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Increased Intake of Alpha-Linolenic Acid is Associated with Higher Exam Scores

Year: 2023

Presenter Name: Daniel Christensen

Additional Presenters:
Jazmin Vilches (
Roughly 60% of the human brain is fat. Essential fatty acids (EFAs) Linoleic and alpha-linolenic acids are critical for building the brain's structure, synthesis of neurotransmitters, and developing the visual cortex, among other important functions.
This study investigates how EFAs intake may affect brain function, and if these effects are reflected in student exam performance. We hypothesize that increased consumption EFAs will be associated with higher test scores.
An analysis of cognitive function based on exam scores was conducted on 463 student participants attending Weber State University. Two-day diet records were collected. Grams as well as percentages of recommendation consumed based on required calories of linoleic and alpha-linolenic EFAs were calculated from the diet record using Diet and Wellness Plus software. The data analysis was completed using RStudio. Models were created using linear regression and variables were removed based on p-value using backward elimination. The best model created included the following variables: LinoleicCal% (the fraction of the total calories required provided by linoleic fatty acid), α-LinolenicCal% (the fraction of the total calories required provided by alpha-linolenic fatty acid), and the interaction between the previous two variables. Exam scores increased by 8.37 times, for each additional α-LinolenicCal% percentage increase (p = .001). For each percentage increase on both LinoleicCal% and α-LinolenicCal%, exam scores decreased by 0.39 times (p = 0.002).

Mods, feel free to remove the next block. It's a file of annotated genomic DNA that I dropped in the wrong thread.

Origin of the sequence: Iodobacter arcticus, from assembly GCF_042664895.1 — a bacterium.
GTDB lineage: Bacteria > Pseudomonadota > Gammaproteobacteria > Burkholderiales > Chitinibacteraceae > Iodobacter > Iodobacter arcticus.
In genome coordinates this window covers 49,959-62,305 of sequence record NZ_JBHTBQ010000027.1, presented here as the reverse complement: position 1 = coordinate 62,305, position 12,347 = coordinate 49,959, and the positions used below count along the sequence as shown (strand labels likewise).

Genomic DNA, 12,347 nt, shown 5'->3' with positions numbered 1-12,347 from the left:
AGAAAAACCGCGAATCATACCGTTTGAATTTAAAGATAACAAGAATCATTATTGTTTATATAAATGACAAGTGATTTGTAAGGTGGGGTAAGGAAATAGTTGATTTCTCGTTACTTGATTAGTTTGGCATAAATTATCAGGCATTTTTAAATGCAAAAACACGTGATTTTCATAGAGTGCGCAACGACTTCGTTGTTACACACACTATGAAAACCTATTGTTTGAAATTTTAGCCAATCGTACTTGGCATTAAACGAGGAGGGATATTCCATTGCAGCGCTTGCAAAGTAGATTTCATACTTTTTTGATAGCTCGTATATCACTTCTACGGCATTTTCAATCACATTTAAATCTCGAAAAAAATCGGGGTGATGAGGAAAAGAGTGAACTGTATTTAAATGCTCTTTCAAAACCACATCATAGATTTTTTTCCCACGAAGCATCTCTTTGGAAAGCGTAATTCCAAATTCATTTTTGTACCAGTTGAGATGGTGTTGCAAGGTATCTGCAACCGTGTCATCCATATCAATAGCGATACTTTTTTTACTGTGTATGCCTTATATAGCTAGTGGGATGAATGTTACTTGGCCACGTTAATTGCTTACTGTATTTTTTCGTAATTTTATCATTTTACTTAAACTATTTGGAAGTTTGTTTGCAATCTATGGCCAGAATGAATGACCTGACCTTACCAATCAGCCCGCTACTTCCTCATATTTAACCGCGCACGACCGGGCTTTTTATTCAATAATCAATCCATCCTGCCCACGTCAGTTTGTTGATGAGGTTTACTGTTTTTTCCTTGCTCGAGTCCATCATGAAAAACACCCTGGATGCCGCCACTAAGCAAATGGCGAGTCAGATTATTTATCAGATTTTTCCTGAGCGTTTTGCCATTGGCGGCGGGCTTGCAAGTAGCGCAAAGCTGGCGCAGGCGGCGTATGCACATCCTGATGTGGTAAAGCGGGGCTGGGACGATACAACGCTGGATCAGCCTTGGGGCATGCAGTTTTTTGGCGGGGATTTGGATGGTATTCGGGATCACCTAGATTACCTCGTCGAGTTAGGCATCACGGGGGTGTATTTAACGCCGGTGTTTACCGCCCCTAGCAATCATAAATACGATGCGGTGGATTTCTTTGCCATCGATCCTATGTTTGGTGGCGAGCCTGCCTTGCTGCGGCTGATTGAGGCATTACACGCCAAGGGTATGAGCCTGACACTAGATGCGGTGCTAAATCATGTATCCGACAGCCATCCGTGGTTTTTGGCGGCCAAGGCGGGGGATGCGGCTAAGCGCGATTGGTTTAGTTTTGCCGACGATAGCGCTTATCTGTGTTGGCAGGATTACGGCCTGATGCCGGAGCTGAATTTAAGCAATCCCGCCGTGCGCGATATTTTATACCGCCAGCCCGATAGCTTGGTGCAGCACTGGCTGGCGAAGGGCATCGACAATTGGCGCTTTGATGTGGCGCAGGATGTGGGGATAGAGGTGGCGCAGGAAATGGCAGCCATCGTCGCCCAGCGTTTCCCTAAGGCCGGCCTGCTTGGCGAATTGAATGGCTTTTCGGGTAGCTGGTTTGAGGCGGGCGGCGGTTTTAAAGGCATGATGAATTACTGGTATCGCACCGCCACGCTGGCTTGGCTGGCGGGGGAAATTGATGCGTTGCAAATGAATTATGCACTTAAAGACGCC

Our results show that it is not only the amount but also the ratio in which these two fatty acids are consumed that influences exam score performance. This is in accordance with previous studies showing that intake of omega-3 polyunsaturated fatty acids are inversely related with risk of impaired memory and flexibility in middle aged adults.
University / Institution: Weber State University
Type: Poster
Format: In Person
Presentation #D27
SESSION D (3:30-5:00PM)
Area of Research: Health & Medicine
Faculty Mentor: Joanna Gautney